And certainly, my friends, discourses of the foul, and its immortality; of heaven, and of hell, the next, and only receptacles \ of unbodied spirits, were never more seasonable, and necestary '} than in this atheistical age of the world, wherein all serious piety, and thoughts of immortality are ridiculed, and hissed out of the company of many: As if those old condemned Heretics, the QvXivfyvx,n<u, who asserted the corruptibility, and mortality of J the foul as well as body, had been again revived in our days.
And as the Atheism of some, so the tepidity, and unconcerned carelesness of the most, needs and calls for such potent remedies, as discourses of this kind do plentifully afford: I dare appeal to your charitable judgments, whether the conversations! and discourses of the many, do indeed look like a serious pursuit of heaven, and zflight from hell?
Long have my thoughts bended towards this great and excellent subjeEi, and many earnest desires 1 have had, (as I believe all thinking persons must needs have) to know what I (hall be when I breathe not. But when I had engaged my meditations about it, two great rubs opposed the farther progress of my thoughts therein: Namely,
I. The difficulty of the subject I had chosen: And
H, The distractions of the times in which I was to write upon it.
|| Quidjucundius quant scire'quid simus, quid suerimttr, quid erirnus, et cum his .etiam dwintt atque suprema ilia post obltfim wundique vicijsitudines. ........:..'
I. As for the subject, such is the subtility aud sublimity of its'nature, and such the knotty controversies in which it is in* volved, that it much better deserves that inscription, than Minerva's temple at Saum did, * " Never did any mortal reveal "me plainly."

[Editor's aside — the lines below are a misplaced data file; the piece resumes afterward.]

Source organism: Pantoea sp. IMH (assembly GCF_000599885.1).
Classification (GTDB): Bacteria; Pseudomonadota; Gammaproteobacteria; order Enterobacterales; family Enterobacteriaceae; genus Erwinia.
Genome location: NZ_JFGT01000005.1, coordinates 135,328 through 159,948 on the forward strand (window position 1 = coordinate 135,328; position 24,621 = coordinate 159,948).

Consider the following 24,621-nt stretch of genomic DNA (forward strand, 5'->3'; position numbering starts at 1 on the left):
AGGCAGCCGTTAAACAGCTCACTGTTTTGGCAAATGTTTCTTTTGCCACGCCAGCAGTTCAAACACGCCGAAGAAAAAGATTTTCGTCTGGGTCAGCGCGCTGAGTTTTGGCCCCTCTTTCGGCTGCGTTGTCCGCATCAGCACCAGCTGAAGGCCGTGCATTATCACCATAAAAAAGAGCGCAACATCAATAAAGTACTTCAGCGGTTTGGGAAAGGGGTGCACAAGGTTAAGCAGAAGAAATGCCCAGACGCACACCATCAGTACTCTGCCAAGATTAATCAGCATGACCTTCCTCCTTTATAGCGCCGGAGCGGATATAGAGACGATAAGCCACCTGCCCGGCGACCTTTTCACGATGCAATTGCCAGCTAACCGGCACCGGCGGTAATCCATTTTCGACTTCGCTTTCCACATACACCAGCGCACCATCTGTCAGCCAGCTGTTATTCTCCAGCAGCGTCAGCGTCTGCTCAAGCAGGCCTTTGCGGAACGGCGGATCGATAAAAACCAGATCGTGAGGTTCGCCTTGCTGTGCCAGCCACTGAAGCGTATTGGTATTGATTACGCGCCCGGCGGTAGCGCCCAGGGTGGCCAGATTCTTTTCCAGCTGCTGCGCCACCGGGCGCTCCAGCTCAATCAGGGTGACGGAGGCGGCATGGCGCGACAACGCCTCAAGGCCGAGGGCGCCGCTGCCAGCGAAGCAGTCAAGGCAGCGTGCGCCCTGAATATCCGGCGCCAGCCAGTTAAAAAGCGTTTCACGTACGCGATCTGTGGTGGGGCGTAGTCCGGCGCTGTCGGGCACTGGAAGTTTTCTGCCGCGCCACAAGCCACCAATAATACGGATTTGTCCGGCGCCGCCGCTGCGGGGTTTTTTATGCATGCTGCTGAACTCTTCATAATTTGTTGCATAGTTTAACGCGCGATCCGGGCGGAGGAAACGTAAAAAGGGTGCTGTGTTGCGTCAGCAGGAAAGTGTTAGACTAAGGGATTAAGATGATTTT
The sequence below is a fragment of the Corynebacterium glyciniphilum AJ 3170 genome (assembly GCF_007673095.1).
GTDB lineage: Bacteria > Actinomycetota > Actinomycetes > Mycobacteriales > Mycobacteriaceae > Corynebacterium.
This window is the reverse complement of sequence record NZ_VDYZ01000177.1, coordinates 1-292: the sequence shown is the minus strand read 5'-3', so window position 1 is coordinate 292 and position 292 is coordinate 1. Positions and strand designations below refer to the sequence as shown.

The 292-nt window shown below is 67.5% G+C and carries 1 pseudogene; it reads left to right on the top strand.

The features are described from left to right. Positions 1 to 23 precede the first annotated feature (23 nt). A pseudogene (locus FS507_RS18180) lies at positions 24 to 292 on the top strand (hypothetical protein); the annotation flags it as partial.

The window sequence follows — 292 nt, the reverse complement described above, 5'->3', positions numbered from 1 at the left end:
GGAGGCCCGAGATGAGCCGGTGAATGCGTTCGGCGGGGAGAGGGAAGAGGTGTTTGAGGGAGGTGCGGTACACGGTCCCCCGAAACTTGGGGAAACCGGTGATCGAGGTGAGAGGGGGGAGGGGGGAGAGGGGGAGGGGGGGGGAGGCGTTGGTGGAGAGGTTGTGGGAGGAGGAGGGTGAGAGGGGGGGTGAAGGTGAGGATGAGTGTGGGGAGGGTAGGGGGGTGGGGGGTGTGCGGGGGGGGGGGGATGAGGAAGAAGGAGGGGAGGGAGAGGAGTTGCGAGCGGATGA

"It is but little that the most clear, and shatp-fighted do dis"cern of their own souls, now in the state of composition; and "what can we positively, and distinctly know of the lise they "live in the state of separation? The darkness in which these "things are involved doth greatly exercise, even the greatest "wits, and frequently elude and frustrate the most generous "attempts f." Many great scholars, whose natural and acquired abilities singularly furnished and qualified them to make a clearer discovery, have laboured in this field, usque adsudorem etpallorem, even to sweat and paleness, and done little more but intangle themselves, and the subject more than before;. this cannot but discourage new attempts.
And yet, without some knowledge of the hahility, and subjective capacity of our souls to enjoy the good of the world to come, even in a state of absence from the body, a principal relief must be cut off from them, under the great, and manifold trials they are to encounter in this evil world.
As for myself, I assure you, I am deeply sensible of the inequality of my shoulders to this burden;. and have often thought (since I undertook it) of that grave and necessary caution of the poet %, to weild and poise the burden as porters use to do, before I undertook it. Zuinglius blamed Carolostadius (aslome may do me) for undertaking the controversy of that age; because, saith he, Non habetsatis humerorum; his shoulders are too weak for it.
And yet I know mens labours prosper not, according to the art and elegancy of the composure, but according to the divine